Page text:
- SCOTUS will soon hear Dobbs v. Jackson Women’s Organization, a case that could overturn Roe v. Wade, who protects federal abortion rights.
- Jackson Women’s Health is the only abortion clinic in Mississippi and is at the center of the case.
- The clinic faces a lack of resources and daily harassment by anti-abortion protesters.
- Visit the Insider homepage for more stories.
Before the pandemic, 2,500 people walked through the doors of Jackson Women’s Health, now the latest abortion provider in the entire Mississippi, each year looking for abortions. That number has only increased since then, to about 3,000 a year during the pandemic, as more clinics have closed their doors.
To welcome all patients – an influx that came from out of state like Louisiana and Alabama – Shannon Brewer, the director of Jackson Women’s Health in Jackson, Mississippi, said doctors and clinic staff work from morning to night.
After Mississippi officials voted to ban abortion after 15 weeks of pregnancy in 2018, Women’s Health officials Jackson cited the state’s lawsuit, citing how the ban went against Roe v. But in May, the Supreme Court agreed to take him back Dobbs v. Jackson Women’s Health Organization, a reproductive health case that could overturn Roe v. Wade of 1973 federally protecting a person’s right to have an abortion without excessive government restrictions.
On June 3, Brewer, who has worked at Jackson Women’s Health since 2001, spoke about it panel hosted by Rewire News Group regarding the struggles his organization has faced over the past two decades, including limited funding, overworked staff and constant harassment by anti-abortion protesters.
“We’re in pinnacle and needle belonging to the Supreme Court,” Brewer said while on the panel. “But we’ve always been in pins and needles, with all the new laws always coming. It’s a constant battle here in reality, because as soon as we get past an obstacle, there’s something else coming up.”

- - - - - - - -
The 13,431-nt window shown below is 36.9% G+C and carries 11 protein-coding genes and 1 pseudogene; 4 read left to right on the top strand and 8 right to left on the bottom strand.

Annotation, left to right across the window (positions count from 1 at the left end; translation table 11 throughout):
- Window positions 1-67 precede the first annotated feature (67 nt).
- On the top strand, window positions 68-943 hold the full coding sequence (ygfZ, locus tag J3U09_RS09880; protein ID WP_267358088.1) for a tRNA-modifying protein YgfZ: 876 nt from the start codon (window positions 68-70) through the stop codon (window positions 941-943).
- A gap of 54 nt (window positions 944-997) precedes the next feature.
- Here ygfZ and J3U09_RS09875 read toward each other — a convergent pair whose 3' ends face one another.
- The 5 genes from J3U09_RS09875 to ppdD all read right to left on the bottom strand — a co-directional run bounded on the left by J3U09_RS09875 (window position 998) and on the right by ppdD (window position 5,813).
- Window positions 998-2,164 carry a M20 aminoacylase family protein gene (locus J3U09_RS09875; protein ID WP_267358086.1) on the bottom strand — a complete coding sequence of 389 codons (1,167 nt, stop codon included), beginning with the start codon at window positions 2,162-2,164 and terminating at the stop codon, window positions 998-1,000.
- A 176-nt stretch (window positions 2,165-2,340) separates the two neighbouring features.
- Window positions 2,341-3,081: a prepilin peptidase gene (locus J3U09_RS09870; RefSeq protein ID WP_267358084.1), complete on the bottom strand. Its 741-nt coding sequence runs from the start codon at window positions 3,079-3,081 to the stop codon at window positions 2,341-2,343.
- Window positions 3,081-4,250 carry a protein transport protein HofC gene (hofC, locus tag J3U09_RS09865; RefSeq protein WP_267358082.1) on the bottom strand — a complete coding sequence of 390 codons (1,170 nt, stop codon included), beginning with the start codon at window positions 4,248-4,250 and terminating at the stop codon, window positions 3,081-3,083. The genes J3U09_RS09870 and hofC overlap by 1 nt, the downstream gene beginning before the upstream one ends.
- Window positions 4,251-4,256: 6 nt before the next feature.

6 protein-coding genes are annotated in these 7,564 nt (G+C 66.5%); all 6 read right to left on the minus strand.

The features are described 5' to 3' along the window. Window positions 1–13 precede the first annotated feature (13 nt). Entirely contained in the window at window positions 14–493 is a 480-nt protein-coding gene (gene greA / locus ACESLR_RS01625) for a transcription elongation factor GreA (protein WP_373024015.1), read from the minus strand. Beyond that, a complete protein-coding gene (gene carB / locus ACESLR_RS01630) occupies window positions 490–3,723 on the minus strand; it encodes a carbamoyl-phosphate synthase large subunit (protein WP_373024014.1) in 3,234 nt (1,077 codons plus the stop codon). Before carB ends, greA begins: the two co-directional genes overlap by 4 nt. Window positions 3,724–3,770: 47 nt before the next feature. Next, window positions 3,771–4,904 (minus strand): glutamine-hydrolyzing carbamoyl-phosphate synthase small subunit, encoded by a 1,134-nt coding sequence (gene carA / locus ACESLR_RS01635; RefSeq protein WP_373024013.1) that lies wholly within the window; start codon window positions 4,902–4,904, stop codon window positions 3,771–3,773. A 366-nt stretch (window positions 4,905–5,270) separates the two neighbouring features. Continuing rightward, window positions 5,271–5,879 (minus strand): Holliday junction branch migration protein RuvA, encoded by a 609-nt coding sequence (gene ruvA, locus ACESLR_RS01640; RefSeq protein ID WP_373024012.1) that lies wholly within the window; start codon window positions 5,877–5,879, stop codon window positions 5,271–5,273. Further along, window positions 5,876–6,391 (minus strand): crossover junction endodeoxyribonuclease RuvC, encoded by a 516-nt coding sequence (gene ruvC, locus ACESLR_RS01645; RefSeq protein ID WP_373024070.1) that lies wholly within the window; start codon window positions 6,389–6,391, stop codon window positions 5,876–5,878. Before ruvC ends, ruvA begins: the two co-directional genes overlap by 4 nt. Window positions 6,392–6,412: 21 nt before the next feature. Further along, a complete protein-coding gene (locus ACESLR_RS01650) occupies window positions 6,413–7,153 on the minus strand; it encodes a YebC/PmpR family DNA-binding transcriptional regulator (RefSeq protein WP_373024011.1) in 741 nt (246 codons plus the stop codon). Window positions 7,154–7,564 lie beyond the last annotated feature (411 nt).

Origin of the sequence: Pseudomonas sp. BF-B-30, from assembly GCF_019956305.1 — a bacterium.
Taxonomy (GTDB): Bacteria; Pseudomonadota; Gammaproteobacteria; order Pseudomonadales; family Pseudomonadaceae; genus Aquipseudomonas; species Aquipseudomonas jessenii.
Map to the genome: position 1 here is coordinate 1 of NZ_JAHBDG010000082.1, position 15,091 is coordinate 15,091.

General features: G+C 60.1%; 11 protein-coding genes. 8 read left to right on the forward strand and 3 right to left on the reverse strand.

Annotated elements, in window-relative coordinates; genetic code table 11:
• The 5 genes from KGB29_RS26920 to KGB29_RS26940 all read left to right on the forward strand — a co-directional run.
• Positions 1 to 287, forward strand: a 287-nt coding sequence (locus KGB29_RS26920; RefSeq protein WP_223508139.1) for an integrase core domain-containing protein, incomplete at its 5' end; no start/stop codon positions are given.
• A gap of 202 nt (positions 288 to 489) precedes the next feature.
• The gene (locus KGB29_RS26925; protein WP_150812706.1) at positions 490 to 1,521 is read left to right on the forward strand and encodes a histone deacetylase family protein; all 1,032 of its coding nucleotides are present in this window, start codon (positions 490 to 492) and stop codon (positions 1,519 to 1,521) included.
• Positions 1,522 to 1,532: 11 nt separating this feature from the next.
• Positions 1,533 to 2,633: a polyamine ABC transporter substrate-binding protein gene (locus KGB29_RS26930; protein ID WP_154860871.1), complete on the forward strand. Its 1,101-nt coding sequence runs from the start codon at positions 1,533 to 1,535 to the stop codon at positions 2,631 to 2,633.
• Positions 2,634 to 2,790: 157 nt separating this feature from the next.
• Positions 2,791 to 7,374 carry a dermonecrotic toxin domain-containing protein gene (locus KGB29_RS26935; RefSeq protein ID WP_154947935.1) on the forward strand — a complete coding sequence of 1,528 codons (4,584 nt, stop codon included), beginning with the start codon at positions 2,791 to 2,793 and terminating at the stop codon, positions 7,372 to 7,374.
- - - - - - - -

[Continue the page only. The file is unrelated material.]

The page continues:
Anti-abortion protesters camp outside and call patients “wh — s” as they enter
According to Brewer, in recent years, his tactics have intensified, however, they were met with little resistance from law enforcement, he said.
During the panel, Brewer said protesters wore the same vests as clinic escorts to intercept patients as they walked up to the bright pink palace. Launch anti-abortion brochures through patients ’open windows. They stand on the stairs so they can see over the clinic fence, and call the patients “killers” and “wh — s” as they enter the building.
In 2019, Brewer and his team convinced city officials to create an ordinance so that non-patients could not walk on the property of the clinic. But the ordinance did not last long.
“The next thing we know, the signs had been broken down,” said Brewer, who later learned that it was the result of anti-abortion lawyers who cited the city for the order.
“So they took over the ordinance, which leaves us basically on our own,” Brewer said.
Funding is often cut short as staff care for thousands of patients each year
In addition to lack of government support, Brewer noted a lack of community support for Jackson’s Women’s Health.
“The only thing that is our biggest barrier is to get people to step up and talk when it comes to this clinic. People will talk about it behind closed doors and in private, but when it comes to stepping up, like this. it’s time to step up, people don’t, ”Brewer said during the panel.
As a result, the clinic has had periods of financial instability, which have been exacerbated by pandemic travel costs and limited funding for the grant, according to Brewer.
Many of the clinic’s doctors live outside the state, and have found flights, rental cars and gas three times more expensive than the pre-pandemic. When the lack of protective equipment for health workers occurred, providing equipment became another struggle.
Now that SCOTUS has agreed to hear Dobbs v. Jackson Women’s Health, Brewer urges the public to donate money directly and to support abortion rights alongside her.
“At some point you can’t just say,‘ I’m pro-choice. ’It’s about action,” Brewer said.